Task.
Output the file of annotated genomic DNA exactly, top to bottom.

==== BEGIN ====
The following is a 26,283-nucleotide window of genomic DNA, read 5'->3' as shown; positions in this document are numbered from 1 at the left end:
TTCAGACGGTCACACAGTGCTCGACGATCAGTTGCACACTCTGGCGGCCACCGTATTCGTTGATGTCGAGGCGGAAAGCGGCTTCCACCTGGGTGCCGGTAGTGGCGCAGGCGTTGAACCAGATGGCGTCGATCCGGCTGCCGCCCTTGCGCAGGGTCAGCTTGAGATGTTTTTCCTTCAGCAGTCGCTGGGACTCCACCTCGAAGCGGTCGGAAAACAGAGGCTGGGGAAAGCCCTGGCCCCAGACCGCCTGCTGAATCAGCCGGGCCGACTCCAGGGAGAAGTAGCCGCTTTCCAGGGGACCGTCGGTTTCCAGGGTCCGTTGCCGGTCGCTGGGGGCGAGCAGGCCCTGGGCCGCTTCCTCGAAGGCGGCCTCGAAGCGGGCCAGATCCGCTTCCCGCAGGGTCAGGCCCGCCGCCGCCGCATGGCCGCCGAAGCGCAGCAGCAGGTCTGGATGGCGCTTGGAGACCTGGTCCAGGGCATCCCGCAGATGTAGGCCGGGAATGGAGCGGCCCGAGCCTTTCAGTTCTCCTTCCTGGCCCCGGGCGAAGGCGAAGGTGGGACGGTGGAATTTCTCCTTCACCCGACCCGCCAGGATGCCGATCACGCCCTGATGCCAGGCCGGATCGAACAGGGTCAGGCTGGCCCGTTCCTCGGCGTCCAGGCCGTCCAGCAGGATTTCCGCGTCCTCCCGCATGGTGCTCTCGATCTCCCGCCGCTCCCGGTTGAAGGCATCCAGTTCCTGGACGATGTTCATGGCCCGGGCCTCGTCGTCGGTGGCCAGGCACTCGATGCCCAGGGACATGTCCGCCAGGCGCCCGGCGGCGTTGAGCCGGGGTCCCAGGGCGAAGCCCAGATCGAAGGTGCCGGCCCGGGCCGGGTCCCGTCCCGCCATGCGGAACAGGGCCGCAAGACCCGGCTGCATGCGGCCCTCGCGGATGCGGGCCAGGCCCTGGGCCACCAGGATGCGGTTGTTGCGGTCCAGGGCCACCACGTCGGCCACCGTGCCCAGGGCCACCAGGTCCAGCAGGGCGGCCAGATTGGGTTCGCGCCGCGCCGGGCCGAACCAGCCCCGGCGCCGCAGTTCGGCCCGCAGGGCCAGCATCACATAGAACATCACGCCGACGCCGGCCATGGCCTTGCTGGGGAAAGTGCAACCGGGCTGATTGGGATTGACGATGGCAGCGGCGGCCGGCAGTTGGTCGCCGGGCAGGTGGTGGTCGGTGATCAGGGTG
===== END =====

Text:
The following is a 26,283-nucleotide window of genomic DNA, read 5'->3' as shown; positions in this document are numbered from 1 at the left end:
TTCAGACGGTCACACAGTGCTCGACGATCAGTTGCACACTCTGGCGGCCACCGTATTCGTTGATGTCGAGGCGGAAAGCGGCTTCCACCTGGGTGCCGGTAGTGGCGCAGGCGTTGAACCAGATGGCGTCGATCCGGCTGCCGCCCTTGCGCAGGGTCAGCTTGAGATGTTTTTCCTTCAGCAGTCGCTGGGACTCCACCTCGAAGCGGTCGGAAAACAGAGGCTGGGGAAAGCCCTGGCCCCAGACCGCCTGCTGAATCAGCCGGGCCGACTCCAGGGAGAAGTAGCCGCTTTCCAGGGGACCGTCGGTTTCCAGGGTCCGTTGCCGGTCGCTGGGGGCGAGCAGGCCCTGGGCCGCTTCCTCGAAGGCGGCCTCGAAGCGGGCCAGATCCGCTTCCCGCAGGGTCAGGCCCGCCGCCGCCGCATGGCCGCCGAAGCGCAGCAGCAGGTCTGGATGGCGCTTGGAGACCTGGTCCAGGGCATCCCGCAGATGTAGGCCGGGAATGGAGCGGCCCGAGCCTTTCAGTTCTCCTTCCTGGCCCCGGGCGAAGGCGAAGGTGGGACGGTGGAATTTCTCCTTCACCCGACCCGCCAGGATGCCGATCACGCCCTGATGCCAGGCCGGATCGAACAGGGTCAGGCTGGCCCGTTCCTCGGCGTCCAGGCCGTCCAGCAGGATTTCCGCGTCCTCCCGCATGGTGCTCTCGATCTCCCGCCGCTCCCGGTTGAAGGCATCCAGTTCCTGGACGATGTTCATGGCCCGGGCCTCGTCGTCGGTGGCCAGGCACTCGATGCCCAGGGACATGTCCGCCAGGCGCCCGGCGGCGTTGAGCCGGGGTCCCAGGGCGAAGCCCAGATCGAAGGTGCCGGCCCGGGCCGGGTCCCGTCCCGCCATGCGGAACAGGGCCGCAAGACCCGGCTGCATGCGGCCCTCGCGGATGCGGGCCAGGCCCTGGGCCACCAGGATGCGGTTGTTGCGGTCCAGGGCCACCACGTCGGCCACCGTGCCCAGGGCCACCAGGTCCAGCAGGGCGGCCAGATTGGGTTCGCGCCGCGCCGGGCCGAACCAGCCCCGGCGCCGCAGTTCGGCCCGCAGGGCCAGCATCACATAGAACATCACGCCGACGCCGGCCATGGCCTTGCTGGGGAAAGTGCAACCGGGCTGATTGGGATTGACGATGGCAGCGGCGGCCGGCAGTTGGTCGCCGGGCAGGTGGTGGTCGGTGATCAGGGTG